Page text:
In London, fare revenues are divided into London underground fares, bus fares, and rail fares. In 2016-2017 year, London Underground fares were the most profitable for the Public Transportation Industry. A revenue steadily increased each year, reaching 2.5 billion British pounds last year.

Taking various forms – buses, trains, ferries, trams, and vans – public transportation provides a lot of benefits not only for the general public but also for countries as a whole. Apart from providing vital mobility to people, the public transport reduces air pollution and wasted time in traffic congestion.


What Career Can You Pursue in the Public Transportation Sector?

There are plenty of career opportunities in the Public Transportation Industry. If you have a degree in Transportation and Logistics, you will not experience difficulties with finding a good position in this sphere. Job opportunities open to you in the Public Transportation Sector are as follows:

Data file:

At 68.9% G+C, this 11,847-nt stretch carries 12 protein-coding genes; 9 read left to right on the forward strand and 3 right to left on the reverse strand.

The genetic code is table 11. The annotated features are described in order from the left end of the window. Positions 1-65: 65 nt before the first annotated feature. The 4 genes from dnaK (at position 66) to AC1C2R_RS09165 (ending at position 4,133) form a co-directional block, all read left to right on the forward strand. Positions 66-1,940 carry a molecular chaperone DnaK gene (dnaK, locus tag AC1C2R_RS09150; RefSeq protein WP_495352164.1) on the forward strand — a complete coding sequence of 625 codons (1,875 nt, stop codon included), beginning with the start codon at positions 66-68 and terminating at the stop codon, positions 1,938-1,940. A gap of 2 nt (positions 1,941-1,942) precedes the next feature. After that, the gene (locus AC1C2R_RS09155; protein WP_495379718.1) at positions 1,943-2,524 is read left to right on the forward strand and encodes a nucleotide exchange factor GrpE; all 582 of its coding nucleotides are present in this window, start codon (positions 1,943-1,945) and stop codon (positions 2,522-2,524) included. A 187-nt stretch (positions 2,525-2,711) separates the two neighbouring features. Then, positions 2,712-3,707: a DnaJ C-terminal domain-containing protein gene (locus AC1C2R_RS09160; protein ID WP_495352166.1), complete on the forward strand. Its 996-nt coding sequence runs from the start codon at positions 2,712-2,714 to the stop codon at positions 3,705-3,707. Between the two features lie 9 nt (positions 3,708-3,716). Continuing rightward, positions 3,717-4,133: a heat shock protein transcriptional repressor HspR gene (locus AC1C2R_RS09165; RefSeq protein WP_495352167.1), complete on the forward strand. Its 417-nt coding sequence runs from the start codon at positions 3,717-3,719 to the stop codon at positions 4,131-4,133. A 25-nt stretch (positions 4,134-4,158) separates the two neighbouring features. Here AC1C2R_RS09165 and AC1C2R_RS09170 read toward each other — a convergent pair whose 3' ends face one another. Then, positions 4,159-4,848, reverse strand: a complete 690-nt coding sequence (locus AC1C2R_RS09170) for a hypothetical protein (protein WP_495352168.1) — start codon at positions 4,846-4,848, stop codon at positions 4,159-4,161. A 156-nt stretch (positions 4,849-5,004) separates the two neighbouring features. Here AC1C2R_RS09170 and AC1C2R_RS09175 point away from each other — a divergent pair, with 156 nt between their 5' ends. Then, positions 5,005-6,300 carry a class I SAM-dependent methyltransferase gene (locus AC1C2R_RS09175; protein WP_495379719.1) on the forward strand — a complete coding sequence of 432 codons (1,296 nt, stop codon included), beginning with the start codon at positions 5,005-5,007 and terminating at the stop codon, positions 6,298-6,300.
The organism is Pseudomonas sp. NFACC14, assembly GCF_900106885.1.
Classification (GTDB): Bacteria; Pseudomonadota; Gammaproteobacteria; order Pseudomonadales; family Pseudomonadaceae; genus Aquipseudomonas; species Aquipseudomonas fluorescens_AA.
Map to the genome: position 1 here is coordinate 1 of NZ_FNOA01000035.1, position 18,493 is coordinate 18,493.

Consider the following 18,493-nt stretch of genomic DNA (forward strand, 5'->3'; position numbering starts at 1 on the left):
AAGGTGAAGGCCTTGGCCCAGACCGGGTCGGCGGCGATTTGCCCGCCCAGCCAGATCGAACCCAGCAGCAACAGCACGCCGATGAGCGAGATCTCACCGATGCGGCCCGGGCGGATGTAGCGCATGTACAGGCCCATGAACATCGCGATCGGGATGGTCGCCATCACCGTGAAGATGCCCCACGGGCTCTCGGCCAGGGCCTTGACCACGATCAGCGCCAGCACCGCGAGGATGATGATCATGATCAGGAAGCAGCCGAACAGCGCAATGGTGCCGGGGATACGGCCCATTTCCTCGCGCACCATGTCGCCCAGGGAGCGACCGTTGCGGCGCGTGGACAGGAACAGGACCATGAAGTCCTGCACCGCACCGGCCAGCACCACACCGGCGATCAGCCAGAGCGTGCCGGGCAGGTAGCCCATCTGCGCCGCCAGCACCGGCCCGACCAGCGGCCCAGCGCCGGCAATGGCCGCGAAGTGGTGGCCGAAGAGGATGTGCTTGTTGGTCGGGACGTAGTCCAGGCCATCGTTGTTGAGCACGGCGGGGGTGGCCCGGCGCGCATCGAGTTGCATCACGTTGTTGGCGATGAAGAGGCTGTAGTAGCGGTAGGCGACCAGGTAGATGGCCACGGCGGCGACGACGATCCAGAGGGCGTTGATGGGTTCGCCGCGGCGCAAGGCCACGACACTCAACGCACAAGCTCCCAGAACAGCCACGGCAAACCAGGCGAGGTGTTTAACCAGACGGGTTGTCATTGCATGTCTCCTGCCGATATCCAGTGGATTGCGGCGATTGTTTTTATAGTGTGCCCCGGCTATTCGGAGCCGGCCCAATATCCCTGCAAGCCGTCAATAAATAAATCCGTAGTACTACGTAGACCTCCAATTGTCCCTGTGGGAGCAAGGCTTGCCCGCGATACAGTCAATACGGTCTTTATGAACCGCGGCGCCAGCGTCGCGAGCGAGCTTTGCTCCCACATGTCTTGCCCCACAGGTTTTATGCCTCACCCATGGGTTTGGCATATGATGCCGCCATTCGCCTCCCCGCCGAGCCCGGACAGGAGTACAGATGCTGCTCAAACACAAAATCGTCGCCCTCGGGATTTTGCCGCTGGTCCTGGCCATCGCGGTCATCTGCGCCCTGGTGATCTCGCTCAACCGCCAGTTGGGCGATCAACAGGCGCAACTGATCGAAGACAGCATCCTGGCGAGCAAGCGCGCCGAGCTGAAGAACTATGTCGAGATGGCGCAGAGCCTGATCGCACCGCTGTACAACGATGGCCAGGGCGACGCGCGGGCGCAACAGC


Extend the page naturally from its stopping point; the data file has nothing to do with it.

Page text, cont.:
Bus Driver

Bus drivers take people from one place to another, driving them on long and short distances. Buses they drive can be either large or small, containing from 15 to 100 sears. The bus driver’s responsibility is to provide comfortable, safe, and quick drive to ae desired destination point. Drivers should also let people get on and off the bus at designated bus stops. To ensure the safety of their vehicles, bus drivers check its tires and oil and follow the rules of the road. They also follow a schedule and inform passengers if it changes.  Bus drivers should have good communication skills and be polite, since they work directly with people. They should also be physically fit, having sharp vision and hearing. A very important trait for bus drivers is patience: they constantly deal with stressful situations, caused by traffic jams, impatient riders, and rude passengers.